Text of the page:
The pathetic almost always consists in the detail of little events. Edward Gibbon
The want of genuine spiritual formation, the lethally incompetent pedagogy, the woefully under-prepared faculty, the heavy-handed reliance on chastisement, the unsettling whimsy of the rector, and the septic defects of the curriculum are sufficient reasons in themselves to condemn Most Holy Trinity Clerical Vocational Program. Nevertheless, the Reader would be remiss to pass over the absence of what Tertullian called Romanitas, the Roman manner, Roman-ness, and now the thorough coloring of Roman ecclesiastical culture, without which practitioners of the Latin rite are shrieking, gesticulating apes.
The virtue of Romanitas rests squarely on mastery of the Latin language. It’s not enough to get the gist or even be able to puzzle it out it with a fair amount of accuracy. The practitioner has to be thoroughly at home in its idiom. As the grossly stupid blunders in Work of Human Hands testify, Anthony Cekada (MHT’s liturgy and scripture “specialist,” LOL) is not at all at home in Latin. In this post, the Reader submits that Latin is also fundamentally alien to the rector, and hence to MHT.
We don’t intend to embark upon a head-spinning linguistic discussion. (If you’re interested, you may wish to read Pistrina Bids the Rector to School.) Indeed, we'll keep it simple. One very small example will be more than enough to make our point. You know, even the Readers have to take a deep breath when some of their colleagues enter the grammatical lists.
As with all mastery, it’s the little things that count. Any vapid late-night comedian can mimic superficially salient features. We know it’s not real, for the essential details are missing. That’s why we laugh. (Otherwise we would marvel.) The obvious failure to model significant, subtle traits and mannerisms betrays the poseur, the impostor, the phony, the mountebank, the faker, the bunyip (for our chorus of Down Under reviewers). Getting right the characteristic and apparently insignificant marks takes years of living a culture authentically, of becoming fluent through assiduous study and practice. As the following note makes clear, the rector, like his shallow pal Anthony Cekada, didn’t sweat the small stuff that virtuous Romanitas demands:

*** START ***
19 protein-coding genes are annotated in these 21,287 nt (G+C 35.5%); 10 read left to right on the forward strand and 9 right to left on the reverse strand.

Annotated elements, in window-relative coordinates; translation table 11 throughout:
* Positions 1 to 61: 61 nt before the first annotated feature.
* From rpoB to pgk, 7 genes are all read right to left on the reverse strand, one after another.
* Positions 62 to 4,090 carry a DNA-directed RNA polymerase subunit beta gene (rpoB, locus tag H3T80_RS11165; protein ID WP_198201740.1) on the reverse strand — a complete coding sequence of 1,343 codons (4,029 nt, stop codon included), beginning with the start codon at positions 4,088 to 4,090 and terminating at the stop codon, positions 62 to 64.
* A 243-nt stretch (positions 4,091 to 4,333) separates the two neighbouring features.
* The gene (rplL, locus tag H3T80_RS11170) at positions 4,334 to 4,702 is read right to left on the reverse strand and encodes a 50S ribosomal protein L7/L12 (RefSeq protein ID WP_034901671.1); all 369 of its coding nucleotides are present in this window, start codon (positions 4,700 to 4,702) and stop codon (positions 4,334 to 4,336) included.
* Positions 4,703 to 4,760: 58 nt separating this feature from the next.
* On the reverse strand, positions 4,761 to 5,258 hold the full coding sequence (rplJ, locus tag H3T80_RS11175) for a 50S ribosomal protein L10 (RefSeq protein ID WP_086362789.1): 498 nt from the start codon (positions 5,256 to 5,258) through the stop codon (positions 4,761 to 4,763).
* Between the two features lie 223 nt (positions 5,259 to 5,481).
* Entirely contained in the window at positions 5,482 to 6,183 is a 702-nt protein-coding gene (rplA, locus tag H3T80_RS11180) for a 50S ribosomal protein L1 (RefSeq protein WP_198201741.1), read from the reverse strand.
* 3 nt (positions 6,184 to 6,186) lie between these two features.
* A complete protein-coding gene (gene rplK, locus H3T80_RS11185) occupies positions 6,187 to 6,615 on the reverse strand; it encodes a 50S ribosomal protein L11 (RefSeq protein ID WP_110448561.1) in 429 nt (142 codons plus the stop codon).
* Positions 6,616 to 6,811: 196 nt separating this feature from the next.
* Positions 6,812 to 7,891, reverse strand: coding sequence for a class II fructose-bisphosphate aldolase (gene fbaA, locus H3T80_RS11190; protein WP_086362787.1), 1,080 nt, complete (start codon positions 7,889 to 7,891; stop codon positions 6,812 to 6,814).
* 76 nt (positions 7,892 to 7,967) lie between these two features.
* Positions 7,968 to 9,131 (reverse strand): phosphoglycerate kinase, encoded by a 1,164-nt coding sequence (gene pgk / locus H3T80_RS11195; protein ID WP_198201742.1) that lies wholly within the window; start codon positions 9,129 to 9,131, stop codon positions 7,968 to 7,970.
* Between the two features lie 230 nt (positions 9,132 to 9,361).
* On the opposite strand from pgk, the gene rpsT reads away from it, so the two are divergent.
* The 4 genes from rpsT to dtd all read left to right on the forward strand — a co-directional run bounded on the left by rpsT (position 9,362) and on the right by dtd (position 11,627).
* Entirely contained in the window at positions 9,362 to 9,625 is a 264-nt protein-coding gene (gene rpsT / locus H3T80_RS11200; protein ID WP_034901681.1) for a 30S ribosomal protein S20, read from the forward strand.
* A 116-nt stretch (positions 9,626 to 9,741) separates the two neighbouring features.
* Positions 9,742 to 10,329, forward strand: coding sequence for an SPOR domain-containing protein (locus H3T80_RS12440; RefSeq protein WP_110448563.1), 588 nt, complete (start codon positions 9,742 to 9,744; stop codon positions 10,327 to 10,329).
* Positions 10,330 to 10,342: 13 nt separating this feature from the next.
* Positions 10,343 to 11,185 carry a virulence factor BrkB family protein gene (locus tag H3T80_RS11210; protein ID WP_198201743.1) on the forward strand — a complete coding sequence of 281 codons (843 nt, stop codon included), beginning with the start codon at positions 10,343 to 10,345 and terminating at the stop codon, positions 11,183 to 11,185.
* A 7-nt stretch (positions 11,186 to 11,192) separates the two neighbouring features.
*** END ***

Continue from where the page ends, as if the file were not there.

The Reader recently came across a copy of an MHT certificate of ordination. It was all tricked out with polychrome print, an elaborate border, and fancy fonts. The text was virtually the same as the Reader has seen on old certificates issued by Archbishop Lefebvre (a vigorous promoter of Romanitas) and the SSPX. However, the rector’s amateur hand was plainly visible in one word (twice printed!): Brooksvillense (the swampland breeding ground for MHT pests).
He meant the word to mean “at Brooksville.” However, in Latin the suffix -ensis makes an adjective of locality, not a noun! The rector's word formation, then, is completely off base. Moreover, even if you could make Brooksville (the city) a Latin noun with that suffix (and you can’t), the case ending –se is wrong: in the locative, it would have been Brooksvillensi. (You wouldn't write that you spent the summer "at [or in] Bostonian," would you? Again, all this is explained in excruciating detail in Pistrina Bids the Rector to School.*)
The seemingly microscopic error—like the rector's ignorance of the right Latin word for ‘time’ when it refers to the time-slot cell on the class schedule (see the Jan. 30 post, footnote)—declares that neither the rector nor MHT is capable of transmitting the Church’s enduring Roman culture. All MHT can produce are impersonators of the Roman Catholic priesthood.
* Sanborn's buddies, "One-Hand" Dan Dolan and Blundering Tony Cekada also don't understand that the ending -ensis is an adjective, not a noun, for in one certificate issued from the SGG cult center, we find in archidiocesi Cincinnatensis. It looks as if those two pinheads think that Cincinnatensis means 'of Cincinnati.' The correct form is Cicinnatensi, an ablative so that the adjective agrees with the noun it modifies (viz., archidiocesi). Had they just copied the ending shown on their own ordination certificates from Archbishop Lefebvre (dioecesi Sedunensi), they wouldn't have made themselves so ridiculous. (BTW, the SGG certificate also contains a few other howlers as well; maybe we'll post them soon, if you'd like. Ordinati: demand corrected documents from those clowns!)